Canberra (Australia) – The ground work has been done. Life in lockdown has heightened our senses. Spring tease, you flirty dear, we’re coming for you. [I am combining my Changing Seasonspost with my Friday song day post.Enjoy.]
The days grow longer, the wind blows stronger, and my energy returns. There is light at the end of the Covid tunnel. Maybe. Hopefully. Not sure.
A glare or stare makes all the difference in the realm of raptors. Glares are the domain of goshawks, stares are left for sparrows, sparrowhawks that is. Impending darkness obscures the form and casts confusion. The pied currawong does not engage in such esoteric debates. Nor does the raptor. There will be no escape for the hawk with no name as the currawong launches its attack. Such interlopers will not be tolerated.
Needing a distraction, I have taken to Photoshop to bring you a couple of black and white thingys in response to the Lens-Artists Photo Challenge – Black And White.
Our host, Anne, has asked us to explain how we’ve processed the photos. I’ve only got a couple of photos for this challenge because my aim is to stay off the computer as much as possible due to injury. Both photos were originally taken in colour. As I don’t have any fancy editing software, I used basic Photoshop to convert both to black and white. Let’s see how I went.
I felt anxious and grey during June, perhaps mirroring the inclement winter weather and the times, but here I am, on the eve of July. Soon the wattle will be blooming gold and the landscape will extrude from its current camo coat of green and brown.
I barely managed to pick up the camera but spurred on by my supporters, the crested pigeons, I began. Fluffed up, a crested pigeon warms up in a pocket of sun.
There is nothing like the Lens Artist Photo Challenge to make me feel all philosophical. This week’s theme is It’s A Wonderful World. I have decided to focus on water because water is awesome. It’s essential to our being. Earth is the only terrestrial planet in our solar system that has liquid water at its surface.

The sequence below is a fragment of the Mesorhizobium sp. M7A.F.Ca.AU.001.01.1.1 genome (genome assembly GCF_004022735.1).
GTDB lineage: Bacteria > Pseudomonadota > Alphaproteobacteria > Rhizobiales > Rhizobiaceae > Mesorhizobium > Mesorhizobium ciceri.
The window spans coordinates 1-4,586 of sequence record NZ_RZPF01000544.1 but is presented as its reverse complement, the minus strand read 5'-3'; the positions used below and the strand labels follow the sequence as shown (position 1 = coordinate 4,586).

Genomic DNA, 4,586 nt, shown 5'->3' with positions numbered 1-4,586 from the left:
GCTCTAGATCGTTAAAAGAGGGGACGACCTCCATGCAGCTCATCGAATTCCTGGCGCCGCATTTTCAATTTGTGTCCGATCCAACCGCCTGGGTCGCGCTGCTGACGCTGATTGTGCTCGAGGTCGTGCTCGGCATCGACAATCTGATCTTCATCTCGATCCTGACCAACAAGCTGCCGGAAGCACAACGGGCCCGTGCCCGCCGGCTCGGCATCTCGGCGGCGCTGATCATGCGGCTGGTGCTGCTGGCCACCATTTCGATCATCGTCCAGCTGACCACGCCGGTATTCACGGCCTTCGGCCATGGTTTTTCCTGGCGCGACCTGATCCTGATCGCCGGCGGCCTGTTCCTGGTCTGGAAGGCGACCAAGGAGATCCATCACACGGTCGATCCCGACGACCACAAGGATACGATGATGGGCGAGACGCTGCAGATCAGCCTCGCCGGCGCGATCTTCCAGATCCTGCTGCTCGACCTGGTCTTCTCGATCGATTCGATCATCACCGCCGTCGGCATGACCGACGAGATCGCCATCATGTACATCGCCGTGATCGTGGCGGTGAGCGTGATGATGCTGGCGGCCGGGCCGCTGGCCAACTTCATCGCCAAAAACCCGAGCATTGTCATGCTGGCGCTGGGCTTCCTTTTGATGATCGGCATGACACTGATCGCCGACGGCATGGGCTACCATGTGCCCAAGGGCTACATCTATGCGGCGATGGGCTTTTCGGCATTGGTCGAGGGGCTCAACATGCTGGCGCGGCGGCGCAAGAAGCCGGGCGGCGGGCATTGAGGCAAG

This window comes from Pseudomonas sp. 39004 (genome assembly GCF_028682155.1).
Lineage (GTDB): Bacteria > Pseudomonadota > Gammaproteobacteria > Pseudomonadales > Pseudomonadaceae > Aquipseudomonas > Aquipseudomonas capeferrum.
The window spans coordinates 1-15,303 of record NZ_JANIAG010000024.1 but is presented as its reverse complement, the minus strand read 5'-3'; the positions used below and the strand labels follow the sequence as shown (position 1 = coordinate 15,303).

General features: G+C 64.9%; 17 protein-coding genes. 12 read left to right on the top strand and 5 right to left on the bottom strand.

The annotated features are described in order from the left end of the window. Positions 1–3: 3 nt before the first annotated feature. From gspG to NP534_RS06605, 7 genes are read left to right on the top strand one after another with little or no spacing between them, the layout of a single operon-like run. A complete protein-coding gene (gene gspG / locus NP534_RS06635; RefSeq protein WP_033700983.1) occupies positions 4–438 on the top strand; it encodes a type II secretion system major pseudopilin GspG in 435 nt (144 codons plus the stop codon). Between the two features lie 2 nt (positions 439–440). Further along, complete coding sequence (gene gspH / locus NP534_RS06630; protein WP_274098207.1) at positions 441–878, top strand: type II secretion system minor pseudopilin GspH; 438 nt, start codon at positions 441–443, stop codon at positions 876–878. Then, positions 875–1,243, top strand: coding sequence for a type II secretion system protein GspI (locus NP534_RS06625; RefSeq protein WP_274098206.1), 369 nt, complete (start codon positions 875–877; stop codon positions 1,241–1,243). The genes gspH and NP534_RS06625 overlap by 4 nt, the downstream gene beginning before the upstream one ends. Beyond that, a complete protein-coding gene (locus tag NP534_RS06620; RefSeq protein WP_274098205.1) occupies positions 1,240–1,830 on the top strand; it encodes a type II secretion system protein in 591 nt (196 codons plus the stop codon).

Apart from Antarctica, Australia is the continent with the least rainfall. At the first hint of rain at the end of the recent horror drought in south-eastern Australia, swarms of flies emerged to drink from the puddles in still dry dams. How awesome is that?
May was like an episode of the tele tubbies, and I am not talking about the British kiddies program. How much tele can one pathetic, pain wracked woman watch? As it turns out, quite a lot. When one series is completed, said woman rises from the couch to gaze longingly at the beckoning craft table, only to shed a (metaphorical) tear for opportunities lost. The trick is to keep going. My physical challenges necessitate changing my priorities. Maybe a little less blogging in future. Maybe. Don’t quote me on that. I’m a work in progress so we will just have to see what happens.
Canberra (Australia) – Story by Tracy, your intrepid (not) wildlife photographer. Until recently, I must confess to a lack of intellectual curiosity about why male kangaroos are colloquially called “boomers”. I spent half an hour googling this today but still am none the wiser. My curiosity was ignited on last weekend’s walk at our local nature reserve. I wonder whether it is related to the loud grunting noise male kangaroos make when they are courting? Spoiler alert – this roo story involves courting.
I’ve lost my photography and blogging mojo, ladies and gentlemen. This is unfortunate because I do enjoy participating in the Lens-Artists weekly photo challenges. This week’s theme is Spots and Dots. I thought if I could just manage two photos – one I took yesterday and one from the archives – then I could ease myself back into it. Also, I swapped my computer mouse over to my other hand to see if that might bring some relief from the recurring muscle pain. That’s another story but it hurts to do computer stuff. Other stuff too. Ah, the joys of getting old and creaky.